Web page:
Mirena is a hormone-releasing IUD that is over 99% effective at preventing pregnancy for as long as you want, for up to 5 years. Mirena is recommended for women who have had a child. Mirena also treats heavy periods in women who choose intrauterine contraception.

Is Mirena Reversible?

Mirena is a small, T-shaped device, also known as an IUD, or intrauterine device placed into the uterus by a trained healthcare provider during an office visit. You should do a monthly self-check to make sure it’s in place—ask your healthcare provider to explain how if you are unsure. Placement of Mirena is nonsurgical and Completely reversible, so you can have it removed at any time and try to become pregnant right away. Everyone is different, and some women may experience discomfort or spotting during and after placement. These symptoms should go away shortly. If they don’t, contact your healthcare provider, as Mirena may not have been properly placed. Within 4 to 6 weeks, you should return for a follow-up visit to make sure that everything is okay.

How Does Mirena Prevent Pregnancy?

Mirena starts working as soon as it is placed in the uterus and may work in several ways:

  • IUD that releases small amounts of a progestin hormone called levonorgestrel into the uterus.
  • It inhibits sperm from reaching/fertilizing an egg.
  • Thickens cervical mucus to prevent sperm from entering the uterus.

Mirena is placed in the uterus, not the vagina, so neither you nor your partner should be able to feel it during sex. If you or your partner do feel pain, talk to your healthcare provider. If you ever have trouble finding the threads or feel more than just the threads, call your healthcare provider right away. And in the meantime, use a non-hormonal form of birth control as a backup.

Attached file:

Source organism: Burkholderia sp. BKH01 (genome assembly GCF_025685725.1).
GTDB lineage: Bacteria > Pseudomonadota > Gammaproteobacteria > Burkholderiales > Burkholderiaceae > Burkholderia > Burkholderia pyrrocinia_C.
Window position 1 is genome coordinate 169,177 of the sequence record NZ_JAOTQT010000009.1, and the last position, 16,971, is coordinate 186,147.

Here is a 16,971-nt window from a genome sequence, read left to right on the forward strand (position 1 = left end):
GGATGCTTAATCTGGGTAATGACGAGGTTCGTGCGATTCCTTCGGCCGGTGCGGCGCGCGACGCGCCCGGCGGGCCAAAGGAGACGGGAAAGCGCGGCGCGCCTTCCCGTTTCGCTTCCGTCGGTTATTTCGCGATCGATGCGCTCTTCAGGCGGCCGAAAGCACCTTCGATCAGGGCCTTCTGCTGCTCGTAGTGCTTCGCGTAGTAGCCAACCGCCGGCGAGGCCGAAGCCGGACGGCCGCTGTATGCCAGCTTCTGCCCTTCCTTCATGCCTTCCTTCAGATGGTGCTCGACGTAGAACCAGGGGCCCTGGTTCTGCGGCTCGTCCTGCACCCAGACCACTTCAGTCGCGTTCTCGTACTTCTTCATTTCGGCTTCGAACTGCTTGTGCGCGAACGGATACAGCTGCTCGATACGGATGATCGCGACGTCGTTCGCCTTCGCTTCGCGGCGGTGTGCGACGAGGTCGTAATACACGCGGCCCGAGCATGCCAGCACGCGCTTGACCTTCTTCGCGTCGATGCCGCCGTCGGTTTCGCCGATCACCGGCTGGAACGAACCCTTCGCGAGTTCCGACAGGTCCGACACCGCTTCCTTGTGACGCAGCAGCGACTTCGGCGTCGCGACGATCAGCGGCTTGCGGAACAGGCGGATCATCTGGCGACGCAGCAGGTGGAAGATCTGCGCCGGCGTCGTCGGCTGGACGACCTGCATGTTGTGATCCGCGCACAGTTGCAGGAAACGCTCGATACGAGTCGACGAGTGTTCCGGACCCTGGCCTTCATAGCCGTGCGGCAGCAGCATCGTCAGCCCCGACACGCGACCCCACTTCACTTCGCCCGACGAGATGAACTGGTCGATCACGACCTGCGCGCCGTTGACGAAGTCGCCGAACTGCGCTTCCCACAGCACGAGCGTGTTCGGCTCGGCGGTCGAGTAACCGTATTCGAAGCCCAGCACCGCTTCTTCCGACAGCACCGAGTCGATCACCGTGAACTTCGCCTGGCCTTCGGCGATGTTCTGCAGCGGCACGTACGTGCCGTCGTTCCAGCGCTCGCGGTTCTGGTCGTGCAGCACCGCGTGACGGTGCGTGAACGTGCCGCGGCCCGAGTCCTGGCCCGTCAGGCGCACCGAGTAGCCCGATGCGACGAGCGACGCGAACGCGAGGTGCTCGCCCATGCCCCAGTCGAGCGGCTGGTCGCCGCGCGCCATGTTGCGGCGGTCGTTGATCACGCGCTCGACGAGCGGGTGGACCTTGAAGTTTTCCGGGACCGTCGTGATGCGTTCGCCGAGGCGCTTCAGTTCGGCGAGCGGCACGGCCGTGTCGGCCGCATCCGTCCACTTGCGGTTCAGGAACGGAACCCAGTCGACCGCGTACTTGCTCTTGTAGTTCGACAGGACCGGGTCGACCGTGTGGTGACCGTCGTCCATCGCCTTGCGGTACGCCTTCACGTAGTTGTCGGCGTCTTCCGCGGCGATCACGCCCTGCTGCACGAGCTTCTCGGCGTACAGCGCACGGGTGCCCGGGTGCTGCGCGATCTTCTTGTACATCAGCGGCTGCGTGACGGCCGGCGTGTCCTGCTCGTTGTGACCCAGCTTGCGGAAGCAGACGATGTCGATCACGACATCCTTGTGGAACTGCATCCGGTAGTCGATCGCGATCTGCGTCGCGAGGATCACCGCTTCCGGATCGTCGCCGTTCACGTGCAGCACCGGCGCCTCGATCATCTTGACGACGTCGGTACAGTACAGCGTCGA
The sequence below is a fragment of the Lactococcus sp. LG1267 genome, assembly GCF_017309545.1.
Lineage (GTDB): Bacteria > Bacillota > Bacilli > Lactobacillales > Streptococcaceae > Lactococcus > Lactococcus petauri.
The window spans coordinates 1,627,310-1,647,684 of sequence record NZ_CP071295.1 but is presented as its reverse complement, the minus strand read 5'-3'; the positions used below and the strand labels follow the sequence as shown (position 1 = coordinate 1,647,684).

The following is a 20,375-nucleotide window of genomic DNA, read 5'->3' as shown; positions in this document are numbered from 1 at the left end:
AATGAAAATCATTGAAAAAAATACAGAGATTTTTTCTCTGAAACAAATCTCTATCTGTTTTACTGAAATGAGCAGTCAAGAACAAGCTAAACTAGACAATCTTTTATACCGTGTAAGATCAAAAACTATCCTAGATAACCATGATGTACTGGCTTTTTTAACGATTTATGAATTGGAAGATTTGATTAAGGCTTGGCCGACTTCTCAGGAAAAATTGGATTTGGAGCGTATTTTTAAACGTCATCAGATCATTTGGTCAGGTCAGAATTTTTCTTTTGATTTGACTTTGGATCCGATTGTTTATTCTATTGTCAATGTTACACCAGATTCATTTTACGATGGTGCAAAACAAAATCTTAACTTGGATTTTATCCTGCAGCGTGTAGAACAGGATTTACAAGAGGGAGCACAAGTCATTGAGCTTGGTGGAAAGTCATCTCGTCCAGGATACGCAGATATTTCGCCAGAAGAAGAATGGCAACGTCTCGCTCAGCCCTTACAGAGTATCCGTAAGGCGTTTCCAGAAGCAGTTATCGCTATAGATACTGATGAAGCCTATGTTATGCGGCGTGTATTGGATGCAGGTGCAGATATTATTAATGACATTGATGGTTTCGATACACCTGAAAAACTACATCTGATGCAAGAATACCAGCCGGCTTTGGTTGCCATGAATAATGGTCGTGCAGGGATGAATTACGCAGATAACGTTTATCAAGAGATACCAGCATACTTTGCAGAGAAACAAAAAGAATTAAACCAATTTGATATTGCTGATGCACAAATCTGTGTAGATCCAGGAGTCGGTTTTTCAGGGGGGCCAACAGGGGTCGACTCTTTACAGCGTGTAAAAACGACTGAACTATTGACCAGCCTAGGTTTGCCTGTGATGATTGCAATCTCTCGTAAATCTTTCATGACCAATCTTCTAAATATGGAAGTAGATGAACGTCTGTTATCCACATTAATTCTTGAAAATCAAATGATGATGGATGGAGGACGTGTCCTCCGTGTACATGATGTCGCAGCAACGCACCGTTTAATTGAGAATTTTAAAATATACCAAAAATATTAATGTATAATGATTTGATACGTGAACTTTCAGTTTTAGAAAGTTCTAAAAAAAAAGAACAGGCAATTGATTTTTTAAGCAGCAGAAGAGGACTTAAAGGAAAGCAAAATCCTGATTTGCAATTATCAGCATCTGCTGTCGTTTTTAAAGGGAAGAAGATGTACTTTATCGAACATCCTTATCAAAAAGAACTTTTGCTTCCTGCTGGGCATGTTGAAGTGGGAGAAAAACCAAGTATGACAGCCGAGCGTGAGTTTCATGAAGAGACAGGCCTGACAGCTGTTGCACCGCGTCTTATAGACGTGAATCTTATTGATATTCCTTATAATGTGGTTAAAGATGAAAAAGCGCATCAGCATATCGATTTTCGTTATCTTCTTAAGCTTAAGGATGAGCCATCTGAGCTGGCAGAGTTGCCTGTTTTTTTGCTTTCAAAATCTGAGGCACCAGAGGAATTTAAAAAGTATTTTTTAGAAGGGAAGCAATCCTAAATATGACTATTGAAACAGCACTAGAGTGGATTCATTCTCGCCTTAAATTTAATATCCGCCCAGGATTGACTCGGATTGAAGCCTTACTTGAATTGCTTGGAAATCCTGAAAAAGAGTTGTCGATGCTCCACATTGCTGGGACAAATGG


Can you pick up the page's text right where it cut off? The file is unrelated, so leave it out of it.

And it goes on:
How Small is Mirena?

The actual height of Mirena is 1.26 inches. But how small is that? About half the height of
a sugar packet or about the same height as a set of stacked dice. Insertion of Mirena only takes a few minutes.


See more children in your future but aren’t ready yet? Or maybe your family is just the right size but you’re not ready for permanent birth control. Either way, Mirena might be right for you. Contact us if you have any questions or to schedule an appointment.

NOTE: If you have a pelvic infection, get infections easily, or have certain cancers, don’t use Mirena. Less than 1% of users get a serious pelvic infection called pelvic inflammatory disease (PID). In addition, Mirena does not protect against HIV or STDs. Mirena lasts for as long as you want, for up to 5 years.

Information provided by Mirena.